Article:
Community gardens are popping up around the globe, growing free-to-pick food and a sense of community togetherness.
Incredible Edible Penticton celebrated the ground breaking on a new community garden located at the Village by the Station located at 270 Hastings Ave. on Oct. 18.
Current council members, candidates in the upcoming election and Mayor Garry Litke made their way out to show support for the community-based initiative. The space for the garden was found when an employee with Village by the Station approached Hilma LaBelle of Incredible Edible Penticton and asked LaBelle if she would be interested in the space on their land for the community garden.
“We came down and looked at the site and it was just perfect,” LaBelle said. “We wanted to create a situation where the residents and the neighbours could interact as well and get to know one another.”
She said the garden acts as more than just a place to grow local, organic food.
“It’s a vehicle for actually connecting people together,” LaBelle said.
The Incredible Edible project started in England in 2008 and has grown quickly since, inspiring community gardens in locations around the world.
According to LaBelle, the gardens have the power to bring together people who may have never engaged with each other before.
“Sometimes people don’t know each other or have anything in common, they may even be absolute enemies, but you know, when you start working in a garden or any real collective endeavor, you find that your similarities outweigh your differences,” LaBelle said.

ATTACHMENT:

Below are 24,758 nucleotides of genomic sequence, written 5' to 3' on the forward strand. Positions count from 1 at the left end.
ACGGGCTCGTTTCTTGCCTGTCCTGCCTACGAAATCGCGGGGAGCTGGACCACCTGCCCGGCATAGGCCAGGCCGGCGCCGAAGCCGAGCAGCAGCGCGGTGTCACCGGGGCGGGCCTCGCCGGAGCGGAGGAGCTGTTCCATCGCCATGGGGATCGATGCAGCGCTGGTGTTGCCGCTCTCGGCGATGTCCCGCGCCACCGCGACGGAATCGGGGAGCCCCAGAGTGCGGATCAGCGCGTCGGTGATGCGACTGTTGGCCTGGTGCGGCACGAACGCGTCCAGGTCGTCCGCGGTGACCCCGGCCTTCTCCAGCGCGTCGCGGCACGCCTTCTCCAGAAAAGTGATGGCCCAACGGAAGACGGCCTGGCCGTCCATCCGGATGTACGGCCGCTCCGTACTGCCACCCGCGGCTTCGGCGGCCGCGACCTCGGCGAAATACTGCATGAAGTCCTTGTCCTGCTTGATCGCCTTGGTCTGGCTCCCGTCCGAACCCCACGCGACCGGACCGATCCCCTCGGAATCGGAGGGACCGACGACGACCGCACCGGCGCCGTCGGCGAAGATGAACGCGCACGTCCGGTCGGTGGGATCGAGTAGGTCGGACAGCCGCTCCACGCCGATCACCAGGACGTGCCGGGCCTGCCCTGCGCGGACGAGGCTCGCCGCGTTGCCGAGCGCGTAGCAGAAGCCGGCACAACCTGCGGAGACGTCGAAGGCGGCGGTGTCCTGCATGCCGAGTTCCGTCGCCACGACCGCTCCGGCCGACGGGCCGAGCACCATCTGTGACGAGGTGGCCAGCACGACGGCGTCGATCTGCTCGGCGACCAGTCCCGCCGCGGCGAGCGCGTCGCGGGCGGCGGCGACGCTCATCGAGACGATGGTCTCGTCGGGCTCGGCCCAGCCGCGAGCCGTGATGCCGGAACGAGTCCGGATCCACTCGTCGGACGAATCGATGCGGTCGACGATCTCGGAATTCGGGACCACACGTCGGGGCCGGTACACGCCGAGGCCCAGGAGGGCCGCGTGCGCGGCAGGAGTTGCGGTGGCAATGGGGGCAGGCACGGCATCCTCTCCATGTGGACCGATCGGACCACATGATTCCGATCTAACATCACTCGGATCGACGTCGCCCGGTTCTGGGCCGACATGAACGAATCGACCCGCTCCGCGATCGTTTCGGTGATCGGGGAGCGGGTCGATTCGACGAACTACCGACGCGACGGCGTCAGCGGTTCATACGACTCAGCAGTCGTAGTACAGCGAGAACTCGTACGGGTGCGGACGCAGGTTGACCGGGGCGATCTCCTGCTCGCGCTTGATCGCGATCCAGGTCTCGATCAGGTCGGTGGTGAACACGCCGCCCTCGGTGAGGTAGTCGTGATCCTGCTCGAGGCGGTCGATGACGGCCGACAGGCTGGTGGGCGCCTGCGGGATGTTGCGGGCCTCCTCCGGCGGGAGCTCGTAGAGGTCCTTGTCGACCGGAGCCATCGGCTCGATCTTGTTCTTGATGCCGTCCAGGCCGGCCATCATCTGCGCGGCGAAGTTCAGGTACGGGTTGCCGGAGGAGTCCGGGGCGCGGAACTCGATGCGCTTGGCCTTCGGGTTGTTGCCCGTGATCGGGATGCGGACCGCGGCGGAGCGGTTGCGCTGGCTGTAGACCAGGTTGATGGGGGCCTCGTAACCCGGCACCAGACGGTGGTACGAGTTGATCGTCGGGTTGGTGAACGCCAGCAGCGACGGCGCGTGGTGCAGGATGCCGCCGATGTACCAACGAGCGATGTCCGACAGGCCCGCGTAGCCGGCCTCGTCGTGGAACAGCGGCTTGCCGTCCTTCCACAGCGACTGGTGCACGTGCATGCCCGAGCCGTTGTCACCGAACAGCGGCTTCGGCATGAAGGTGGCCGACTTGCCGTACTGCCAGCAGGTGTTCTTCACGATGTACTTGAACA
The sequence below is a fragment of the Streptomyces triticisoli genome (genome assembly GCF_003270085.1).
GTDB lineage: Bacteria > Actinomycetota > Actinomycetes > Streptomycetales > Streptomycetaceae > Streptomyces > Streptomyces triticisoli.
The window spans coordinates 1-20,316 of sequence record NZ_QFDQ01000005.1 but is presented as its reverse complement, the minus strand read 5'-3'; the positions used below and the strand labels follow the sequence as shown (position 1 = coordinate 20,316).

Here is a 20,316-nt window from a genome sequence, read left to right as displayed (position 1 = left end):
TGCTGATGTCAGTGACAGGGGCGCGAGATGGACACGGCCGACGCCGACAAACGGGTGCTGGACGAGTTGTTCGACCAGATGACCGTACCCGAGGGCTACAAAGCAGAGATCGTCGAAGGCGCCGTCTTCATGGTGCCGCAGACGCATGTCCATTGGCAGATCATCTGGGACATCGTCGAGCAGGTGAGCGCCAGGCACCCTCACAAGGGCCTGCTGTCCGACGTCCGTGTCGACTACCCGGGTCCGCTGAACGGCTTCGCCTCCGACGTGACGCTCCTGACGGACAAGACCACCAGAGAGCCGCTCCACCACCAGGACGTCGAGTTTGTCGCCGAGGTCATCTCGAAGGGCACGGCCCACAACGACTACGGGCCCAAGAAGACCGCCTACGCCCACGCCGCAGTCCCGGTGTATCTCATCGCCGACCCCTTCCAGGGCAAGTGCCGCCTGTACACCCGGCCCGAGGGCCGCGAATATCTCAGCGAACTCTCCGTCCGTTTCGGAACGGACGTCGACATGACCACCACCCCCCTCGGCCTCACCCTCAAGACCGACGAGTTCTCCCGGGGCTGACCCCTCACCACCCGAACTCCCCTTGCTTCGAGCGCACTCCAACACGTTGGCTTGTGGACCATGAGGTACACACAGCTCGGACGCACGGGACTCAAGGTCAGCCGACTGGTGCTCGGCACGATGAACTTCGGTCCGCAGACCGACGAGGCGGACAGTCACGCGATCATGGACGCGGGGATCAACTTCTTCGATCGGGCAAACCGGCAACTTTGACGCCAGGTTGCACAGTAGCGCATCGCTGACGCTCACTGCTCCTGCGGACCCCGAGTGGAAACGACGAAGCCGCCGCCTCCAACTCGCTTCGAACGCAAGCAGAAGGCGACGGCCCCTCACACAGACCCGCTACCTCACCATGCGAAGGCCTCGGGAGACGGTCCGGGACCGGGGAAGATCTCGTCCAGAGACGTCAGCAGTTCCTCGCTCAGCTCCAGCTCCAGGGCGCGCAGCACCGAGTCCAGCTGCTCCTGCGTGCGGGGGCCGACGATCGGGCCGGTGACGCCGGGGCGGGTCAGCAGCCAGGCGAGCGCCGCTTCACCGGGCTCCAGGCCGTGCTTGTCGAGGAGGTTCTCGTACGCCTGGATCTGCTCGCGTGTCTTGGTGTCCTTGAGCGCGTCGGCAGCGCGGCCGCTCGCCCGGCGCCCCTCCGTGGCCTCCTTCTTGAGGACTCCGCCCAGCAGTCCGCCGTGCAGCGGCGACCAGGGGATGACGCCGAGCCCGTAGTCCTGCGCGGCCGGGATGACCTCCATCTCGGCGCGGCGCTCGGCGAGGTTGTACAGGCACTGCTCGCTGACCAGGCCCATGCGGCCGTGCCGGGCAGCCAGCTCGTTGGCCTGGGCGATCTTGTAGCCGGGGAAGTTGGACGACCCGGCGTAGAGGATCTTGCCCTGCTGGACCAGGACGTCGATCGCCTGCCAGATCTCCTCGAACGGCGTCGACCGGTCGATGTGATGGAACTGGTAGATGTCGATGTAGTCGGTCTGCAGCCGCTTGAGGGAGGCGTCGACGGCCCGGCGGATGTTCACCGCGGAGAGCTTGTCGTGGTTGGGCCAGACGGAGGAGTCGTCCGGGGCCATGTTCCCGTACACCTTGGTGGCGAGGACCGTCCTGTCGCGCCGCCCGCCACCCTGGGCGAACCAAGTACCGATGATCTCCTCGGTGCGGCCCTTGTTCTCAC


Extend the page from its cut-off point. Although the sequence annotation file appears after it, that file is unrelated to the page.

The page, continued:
“Your energy is focused on something that is so nourishing and enriching.”
The project is an ongoing one that LaBelle hopes will be adopted by the surrounding community, with Incredible Edible keeping in contact with the community and Village by the Station to ensure things are running smoothly.
“The notion is here that we want the neighbourhoods to adopt the garden so that they’re not left derelict. They actually belong to the neighbourhood,” LaBelle said.
Incredible Edible Penticton celebrated the United Nation’s World Food Day a little late to coincide with the groundbreaking of the garden. World Food Day was held on Oct. 16 and hopes to bring attention the relationship between people, food and our agricultural practices worldwide.
“We celebrated it today so that we could tie those two things together,” LaBelle said.
LaBelle hopes the community gardens concept will continue to spread in local and international communities.
“I would love to see one in every neighbourhood,” LaBelle said.